12. The tire inflation pressure monitoring system of claim 1 wherein the at least one indicator includes a means for providing an audible noise in response to the at least one indicator becoming energized.

13. The tire inflation pressure monitoring system of claim 1 wherein the at least one indicator includes means for providing a series of audible noises in response to the at least one indicator receiving the in-range signal, each audible noise of the series of audible noises being spaced in time from other audible noises of the series of audible noises.

14. The tire inflation pressure monitoring system of claim 13 wherein the vehicle based unit, when operating in the pressure gauge mode, outputs a increment signal in response to each change in pressure within the tire of a predetermined value, the at least one indicator becoming energized so as to provide a single audible noise in response to receipt of the increment signal.

15. The tire inflation pressure monitoring system of claim 7 wherein the switch is operatively connected to the tire based unit.

16. The tire inflation pressure monitoring system of claim 15 wherein the tire based unit includes a transmitting antenna for transmitting a signal indicating an operating mode for the vehicle based unit to enter.

17. The tire inflation pressure monitoring system of claim 15 wherein the switch is actuated in response to depression of a valve stem associated with the tire.

18. The tire inflation pressure monitoring system of claim 15 wherein the switch is actuated in response to actuation of a portable transmitter placed adjacent the tire.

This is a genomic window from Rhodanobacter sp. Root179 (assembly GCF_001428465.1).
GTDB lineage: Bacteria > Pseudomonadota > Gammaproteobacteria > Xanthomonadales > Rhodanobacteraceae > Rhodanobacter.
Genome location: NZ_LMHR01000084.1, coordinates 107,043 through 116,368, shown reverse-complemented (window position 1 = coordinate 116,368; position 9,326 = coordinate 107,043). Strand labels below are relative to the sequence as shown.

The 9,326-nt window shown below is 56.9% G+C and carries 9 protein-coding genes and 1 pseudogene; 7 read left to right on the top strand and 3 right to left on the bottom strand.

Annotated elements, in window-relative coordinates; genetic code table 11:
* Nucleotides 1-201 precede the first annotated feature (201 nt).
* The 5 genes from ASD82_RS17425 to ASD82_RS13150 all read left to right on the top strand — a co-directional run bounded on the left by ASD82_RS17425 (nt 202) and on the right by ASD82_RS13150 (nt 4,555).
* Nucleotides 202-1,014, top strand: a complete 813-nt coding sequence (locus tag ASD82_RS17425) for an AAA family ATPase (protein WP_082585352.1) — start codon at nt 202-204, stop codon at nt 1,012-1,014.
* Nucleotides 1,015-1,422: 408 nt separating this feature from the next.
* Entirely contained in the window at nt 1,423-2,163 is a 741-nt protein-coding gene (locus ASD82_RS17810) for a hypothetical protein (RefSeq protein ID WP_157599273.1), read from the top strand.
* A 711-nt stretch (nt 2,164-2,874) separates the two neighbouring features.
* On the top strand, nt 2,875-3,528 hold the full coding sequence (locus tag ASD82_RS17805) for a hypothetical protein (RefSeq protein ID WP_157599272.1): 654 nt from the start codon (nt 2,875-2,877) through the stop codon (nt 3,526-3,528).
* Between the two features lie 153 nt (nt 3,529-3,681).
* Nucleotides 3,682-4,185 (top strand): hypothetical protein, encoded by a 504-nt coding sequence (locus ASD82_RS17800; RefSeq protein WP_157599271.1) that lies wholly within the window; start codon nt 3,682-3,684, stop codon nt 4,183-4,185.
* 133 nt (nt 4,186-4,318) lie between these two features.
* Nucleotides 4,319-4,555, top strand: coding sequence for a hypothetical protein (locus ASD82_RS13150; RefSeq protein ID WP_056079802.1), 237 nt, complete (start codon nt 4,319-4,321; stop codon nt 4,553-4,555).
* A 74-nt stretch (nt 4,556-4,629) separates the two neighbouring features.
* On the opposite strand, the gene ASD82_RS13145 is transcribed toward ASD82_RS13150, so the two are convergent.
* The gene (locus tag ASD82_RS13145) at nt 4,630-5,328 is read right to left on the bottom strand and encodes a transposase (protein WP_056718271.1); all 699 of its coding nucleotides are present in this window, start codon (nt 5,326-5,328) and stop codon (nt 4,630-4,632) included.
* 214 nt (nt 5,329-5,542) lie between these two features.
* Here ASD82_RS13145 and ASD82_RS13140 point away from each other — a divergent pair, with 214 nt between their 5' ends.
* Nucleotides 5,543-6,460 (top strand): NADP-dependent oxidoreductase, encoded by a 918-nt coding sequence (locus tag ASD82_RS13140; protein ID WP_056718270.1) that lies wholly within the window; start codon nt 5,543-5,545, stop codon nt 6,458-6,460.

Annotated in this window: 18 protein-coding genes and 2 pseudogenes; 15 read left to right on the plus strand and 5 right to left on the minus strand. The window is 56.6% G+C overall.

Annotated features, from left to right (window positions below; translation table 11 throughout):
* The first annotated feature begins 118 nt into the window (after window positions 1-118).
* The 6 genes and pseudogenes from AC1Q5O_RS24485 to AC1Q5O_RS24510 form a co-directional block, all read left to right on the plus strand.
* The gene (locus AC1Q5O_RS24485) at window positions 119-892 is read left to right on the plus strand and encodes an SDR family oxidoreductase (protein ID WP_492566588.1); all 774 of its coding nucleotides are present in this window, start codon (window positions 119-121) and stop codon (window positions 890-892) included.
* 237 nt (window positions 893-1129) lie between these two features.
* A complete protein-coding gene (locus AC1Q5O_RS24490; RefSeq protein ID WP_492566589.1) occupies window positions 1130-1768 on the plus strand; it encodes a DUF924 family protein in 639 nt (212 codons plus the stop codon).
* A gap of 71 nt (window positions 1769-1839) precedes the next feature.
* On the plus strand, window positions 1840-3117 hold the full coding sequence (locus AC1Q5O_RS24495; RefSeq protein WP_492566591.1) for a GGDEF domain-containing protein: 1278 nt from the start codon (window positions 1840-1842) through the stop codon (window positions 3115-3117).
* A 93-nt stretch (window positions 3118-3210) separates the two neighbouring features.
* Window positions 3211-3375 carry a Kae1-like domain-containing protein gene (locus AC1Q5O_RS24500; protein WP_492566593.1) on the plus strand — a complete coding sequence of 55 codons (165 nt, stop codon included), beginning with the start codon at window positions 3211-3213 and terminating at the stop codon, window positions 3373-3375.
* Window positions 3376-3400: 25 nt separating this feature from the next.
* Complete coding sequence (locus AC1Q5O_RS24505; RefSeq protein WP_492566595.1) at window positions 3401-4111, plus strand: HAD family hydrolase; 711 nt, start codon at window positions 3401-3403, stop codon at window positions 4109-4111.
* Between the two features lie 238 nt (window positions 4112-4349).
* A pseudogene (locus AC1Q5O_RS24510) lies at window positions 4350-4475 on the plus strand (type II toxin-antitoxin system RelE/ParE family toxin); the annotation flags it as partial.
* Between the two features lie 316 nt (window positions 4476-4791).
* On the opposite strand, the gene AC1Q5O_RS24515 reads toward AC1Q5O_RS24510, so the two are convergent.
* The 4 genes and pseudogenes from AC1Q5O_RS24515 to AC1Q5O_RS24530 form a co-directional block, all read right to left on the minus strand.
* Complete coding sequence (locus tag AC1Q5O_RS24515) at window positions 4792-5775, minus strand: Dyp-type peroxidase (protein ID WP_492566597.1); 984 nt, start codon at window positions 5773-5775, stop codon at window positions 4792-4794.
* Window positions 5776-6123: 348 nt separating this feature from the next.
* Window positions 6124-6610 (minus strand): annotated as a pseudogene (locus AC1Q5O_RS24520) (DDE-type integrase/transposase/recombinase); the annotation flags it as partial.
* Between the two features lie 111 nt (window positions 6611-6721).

Description:

TECHNICAL FIELD

The present invention relates to a tire pressure monitoring system and a method for monitoring air pressure within a pneumatic tire of a vehicle. More particularly, the present invention relates to a tire pressure monitoring system that includes a tire pressure gauge for use in adjusting the air pressure within a tire and a method of using the system.

BACKGROUND OF THE INVENTION

Tire condition monitoring systems, and more particularly tire pressure monitoring systems, are becoming increasingly more popular. Such monitoring systems alert a vehicle operator when a tire condition falls outside of a predetermined range. For example, when monitoring a tire pressure with a tire pressure monitoring system and where the desired tire pressure range is 32-38 psi, the system will alert the driver of a low air pressure condition in response to the air pressure within the tire dropping below 32 psi.